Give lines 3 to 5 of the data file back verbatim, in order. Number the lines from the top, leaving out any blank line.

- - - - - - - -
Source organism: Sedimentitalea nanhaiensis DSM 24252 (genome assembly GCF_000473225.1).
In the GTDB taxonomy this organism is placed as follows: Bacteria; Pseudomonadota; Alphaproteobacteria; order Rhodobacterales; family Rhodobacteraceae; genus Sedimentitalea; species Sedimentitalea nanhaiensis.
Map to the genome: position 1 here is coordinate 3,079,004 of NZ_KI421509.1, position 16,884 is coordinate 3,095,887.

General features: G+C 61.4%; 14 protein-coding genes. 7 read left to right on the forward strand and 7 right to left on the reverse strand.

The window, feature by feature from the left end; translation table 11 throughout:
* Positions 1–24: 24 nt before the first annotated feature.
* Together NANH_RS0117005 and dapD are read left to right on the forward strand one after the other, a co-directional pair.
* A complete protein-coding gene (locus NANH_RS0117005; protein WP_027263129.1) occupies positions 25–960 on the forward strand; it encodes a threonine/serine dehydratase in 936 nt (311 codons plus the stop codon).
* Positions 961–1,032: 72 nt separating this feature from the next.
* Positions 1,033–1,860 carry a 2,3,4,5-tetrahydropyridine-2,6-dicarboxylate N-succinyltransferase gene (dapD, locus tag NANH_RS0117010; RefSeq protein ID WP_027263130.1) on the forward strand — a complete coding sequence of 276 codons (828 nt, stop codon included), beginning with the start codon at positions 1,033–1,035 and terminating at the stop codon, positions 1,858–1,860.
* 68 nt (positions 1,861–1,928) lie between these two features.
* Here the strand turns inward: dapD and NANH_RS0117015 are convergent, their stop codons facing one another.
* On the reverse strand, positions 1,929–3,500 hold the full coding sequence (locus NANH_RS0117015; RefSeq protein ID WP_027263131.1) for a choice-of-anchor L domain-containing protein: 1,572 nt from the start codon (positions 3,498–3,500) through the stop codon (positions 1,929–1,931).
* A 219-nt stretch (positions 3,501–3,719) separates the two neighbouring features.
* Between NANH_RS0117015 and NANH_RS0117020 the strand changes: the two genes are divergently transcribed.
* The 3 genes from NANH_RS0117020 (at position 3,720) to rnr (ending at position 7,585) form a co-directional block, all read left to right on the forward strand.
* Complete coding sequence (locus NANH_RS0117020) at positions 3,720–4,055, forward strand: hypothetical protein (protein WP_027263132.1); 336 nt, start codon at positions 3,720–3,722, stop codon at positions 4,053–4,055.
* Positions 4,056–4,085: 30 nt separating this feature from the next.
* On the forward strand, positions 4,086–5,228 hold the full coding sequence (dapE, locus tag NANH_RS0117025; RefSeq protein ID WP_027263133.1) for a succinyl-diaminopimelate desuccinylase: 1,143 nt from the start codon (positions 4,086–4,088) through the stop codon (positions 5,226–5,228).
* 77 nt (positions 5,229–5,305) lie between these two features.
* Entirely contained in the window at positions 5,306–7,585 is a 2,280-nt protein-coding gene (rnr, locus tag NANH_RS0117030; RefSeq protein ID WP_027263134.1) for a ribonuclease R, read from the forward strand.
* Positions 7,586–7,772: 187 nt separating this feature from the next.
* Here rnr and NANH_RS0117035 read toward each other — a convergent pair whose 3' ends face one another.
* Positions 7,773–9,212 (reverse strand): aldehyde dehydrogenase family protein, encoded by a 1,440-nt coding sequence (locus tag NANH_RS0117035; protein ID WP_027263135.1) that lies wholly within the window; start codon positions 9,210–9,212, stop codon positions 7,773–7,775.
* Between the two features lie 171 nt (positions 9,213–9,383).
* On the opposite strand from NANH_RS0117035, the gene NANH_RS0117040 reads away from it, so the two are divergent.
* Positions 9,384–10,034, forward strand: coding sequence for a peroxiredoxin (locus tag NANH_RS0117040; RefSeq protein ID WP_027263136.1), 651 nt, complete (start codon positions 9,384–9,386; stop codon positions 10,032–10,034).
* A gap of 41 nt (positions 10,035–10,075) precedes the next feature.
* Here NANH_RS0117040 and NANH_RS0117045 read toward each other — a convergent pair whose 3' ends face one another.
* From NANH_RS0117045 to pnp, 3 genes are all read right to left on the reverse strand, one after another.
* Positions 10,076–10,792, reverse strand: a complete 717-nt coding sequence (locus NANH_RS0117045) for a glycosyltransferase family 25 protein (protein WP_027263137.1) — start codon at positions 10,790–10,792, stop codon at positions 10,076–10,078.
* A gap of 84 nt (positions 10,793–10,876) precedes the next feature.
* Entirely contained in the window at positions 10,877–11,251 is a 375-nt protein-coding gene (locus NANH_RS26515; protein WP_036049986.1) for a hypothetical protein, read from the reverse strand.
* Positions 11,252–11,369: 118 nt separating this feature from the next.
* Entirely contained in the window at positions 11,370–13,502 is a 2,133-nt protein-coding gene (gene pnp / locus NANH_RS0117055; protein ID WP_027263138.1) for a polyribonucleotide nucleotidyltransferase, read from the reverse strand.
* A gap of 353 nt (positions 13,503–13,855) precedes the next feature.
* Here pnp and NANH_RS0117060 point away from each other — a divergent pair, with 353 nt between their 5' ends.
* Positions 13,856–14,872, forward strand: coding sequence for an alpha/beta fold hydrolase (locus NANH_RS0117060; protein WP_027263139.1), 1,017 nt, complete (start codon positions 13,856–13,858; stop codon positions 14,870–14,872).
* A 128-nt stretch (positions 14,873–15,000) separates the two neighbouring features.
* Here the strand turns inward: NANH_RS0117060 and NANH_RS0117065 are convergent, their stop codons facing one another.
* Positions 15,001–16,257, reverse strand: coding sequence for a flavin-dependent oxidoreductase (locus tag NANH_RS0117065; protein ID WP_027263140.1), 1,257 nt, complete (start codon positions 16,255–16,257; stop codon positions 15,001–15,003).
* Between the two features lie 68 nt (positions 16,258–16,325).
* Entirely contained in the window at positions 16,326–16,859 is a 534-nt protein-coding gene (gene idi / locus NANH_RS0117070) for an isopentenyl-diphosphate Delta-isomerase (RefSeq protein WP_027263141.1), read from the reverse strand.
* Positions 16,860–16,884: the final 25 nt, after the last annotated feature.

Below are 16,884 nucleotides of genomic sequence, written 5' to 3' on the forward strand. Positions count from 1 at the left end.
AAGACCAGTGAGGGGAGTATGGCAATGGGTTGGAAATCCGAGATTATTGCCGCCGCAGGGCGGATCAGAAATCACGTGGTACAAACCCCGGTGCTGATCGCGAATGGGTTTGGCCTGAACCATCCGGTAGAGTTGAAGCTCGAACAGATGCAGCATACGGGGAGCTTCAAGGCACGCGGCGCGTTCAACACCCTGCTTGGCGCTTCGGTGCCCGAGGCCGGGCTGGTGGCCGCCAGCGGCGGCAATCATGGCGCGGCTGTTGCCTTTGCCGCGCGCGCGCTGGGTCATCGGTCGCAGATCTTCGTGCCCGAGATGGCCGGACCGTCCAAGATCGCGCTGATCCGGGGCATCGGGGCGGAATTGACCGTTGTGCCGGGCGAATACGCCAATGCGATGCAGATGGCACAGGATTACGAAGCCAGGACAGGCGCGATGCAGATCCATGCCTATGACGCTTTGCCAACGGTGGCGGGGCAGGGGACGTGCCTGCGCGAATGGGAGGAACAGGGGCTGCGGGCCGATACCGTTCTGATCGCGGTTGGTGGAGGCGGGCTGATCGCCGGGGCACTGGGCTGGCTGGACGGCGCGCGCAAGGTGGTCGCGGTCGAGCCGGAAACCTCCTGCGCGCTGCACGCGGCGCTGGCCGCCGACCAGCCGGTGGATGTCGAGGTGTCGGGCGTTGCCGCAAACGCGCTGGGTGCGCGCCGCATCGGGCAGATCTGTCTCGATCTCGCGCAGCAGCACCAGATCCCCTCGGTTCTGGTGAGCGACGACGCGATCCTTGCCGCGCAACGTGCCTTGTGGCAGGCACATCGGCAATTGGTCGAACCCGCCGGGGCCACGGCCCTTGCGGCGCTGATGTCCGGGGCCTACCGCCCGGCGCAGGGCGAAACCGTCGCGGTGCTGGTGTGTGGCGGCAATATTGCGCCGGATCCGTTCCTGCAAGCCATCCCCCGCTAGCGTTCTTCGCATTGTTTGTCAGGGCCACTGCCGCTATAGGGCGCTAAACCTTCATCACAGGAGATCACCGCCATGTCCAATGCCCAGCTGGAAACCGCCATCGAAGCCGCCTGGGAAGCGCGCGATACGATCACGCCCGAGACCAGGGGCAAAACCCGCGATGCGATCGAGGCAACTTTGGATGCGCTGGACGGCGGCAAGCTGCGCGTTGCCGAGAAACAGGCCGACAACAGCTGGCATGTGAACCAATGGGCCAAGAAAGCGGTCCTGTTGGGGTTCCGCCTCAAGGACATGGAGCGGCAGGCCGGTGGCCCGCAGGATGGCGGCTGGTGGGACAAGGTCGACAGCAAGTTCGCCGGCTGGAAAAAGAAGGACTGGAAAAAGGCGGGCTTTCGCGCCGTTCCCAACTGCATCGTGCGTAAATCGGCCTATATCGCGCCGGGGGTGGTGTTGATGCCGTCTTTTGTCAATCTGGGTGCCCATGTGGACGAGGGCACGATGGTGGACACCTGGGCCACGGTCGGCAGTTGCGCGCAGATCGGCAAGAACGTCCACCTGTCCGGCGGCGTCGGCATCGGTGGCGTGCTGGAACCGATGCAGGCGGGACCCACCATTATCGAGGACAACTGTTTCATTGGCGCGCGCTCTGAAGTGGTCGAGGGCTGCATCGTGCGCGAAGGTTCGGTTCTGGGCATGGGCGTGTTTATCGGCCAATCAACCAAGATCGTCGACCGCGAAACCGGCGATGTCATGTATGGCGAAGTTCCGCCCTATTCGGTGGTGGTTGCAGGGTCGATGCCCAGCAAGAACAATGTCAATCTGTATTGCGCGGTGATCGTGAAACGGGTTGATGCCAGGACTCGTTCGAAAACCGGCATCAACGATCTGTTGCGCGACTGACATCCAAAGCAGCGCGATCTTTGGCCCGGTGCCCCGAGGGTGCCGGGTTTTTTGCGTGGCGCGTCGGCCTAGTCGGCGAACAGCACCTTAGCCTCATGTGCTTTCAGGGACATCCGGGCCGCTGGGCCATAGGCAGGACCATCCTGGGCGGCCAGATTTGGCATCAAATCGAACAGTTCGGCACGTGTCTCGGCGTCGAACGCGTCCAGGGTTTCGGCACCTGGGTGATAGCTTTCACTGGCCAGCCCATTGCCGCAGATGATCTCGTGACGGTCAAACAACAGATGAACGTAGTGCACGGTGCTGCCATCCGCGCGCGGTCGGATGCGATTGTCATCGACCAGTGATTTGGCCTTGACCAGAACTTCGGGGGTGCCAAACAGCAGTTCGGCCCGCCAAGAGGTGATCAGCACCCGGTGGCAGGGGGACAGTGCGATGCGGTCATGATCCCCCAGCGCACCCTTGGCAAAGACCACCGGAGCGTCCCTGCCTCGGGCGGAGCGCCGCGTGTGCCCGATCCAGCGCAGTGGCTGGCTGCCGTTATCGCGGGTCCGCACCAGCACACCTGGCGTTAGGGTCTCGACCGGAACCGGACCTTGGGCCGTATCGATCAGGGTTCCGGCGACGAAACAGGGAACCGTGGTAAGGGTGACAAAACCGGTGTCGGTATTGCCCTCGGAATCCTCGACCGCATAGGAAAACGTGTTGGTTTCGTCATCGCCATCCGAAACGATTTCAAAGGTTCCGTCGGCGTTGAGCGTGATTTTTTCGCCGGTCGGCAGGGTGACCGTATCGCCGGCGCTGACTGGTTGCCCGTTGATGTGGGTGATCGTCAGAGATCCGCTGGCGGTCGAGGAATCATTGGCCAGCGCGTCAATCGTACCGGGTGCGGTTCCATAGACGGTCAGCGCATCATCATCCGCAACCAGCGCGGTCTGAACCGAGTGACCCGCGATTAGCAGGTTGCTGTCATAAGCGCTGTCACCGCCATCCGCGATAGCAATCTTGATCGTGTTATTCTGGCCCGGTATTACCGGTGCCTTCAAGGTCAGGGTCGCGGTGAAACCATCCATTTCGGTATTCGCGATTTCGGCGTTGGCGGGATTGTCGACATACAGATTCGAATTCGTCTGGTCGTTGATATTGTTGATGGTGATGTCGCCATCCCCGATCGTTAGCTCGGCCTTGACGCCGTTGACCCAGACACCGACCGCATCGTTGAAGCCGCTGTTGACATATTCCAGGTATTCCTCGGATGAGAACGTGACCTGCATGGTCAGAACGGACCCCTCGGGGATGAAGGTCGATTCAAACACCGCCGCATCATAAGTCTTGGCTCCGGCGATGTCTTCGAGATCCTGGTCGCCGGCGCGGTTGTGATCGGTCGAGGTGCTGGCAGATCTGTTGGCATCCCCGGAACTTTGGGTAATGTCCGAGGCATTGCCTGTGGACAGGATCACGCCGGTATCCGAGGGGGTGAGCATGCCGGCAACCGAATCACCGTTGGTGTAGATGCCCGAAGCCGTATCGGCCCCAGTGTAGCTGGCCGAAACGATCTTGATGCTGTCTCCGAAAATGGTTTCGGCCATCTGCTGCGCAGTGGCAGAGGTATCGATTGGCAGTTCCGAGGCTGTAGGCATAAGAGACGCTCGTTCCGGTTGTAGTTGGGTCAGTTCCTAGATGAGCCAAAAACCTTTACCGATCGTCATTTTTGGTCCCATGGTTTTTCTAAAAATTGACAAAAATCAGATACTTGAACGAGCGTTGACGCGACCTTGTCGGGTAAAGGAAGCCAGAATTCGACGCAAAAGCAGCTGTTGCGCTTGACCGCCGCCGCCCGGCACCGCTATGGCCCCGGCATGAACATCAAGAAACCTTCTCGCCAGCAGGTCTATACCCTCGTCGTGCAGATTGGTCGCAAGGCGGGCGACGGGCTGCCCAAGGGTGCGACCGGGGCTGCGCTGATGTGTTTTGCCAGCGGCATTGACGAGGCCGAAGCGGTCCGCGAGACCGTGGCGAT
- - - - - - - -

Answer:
Map to the genome: position 1 here is coordinate 3,079,004 of NZ_KI421509.1, position 16,884 is coordinate 3,095,887.

General features: G+C 61.4%; 14 protein-coding genes. 7 read left to right on the forward strand and 7 right to left on the reverse strand.

The window, feature by feature from the left end; translation table 11 throughout: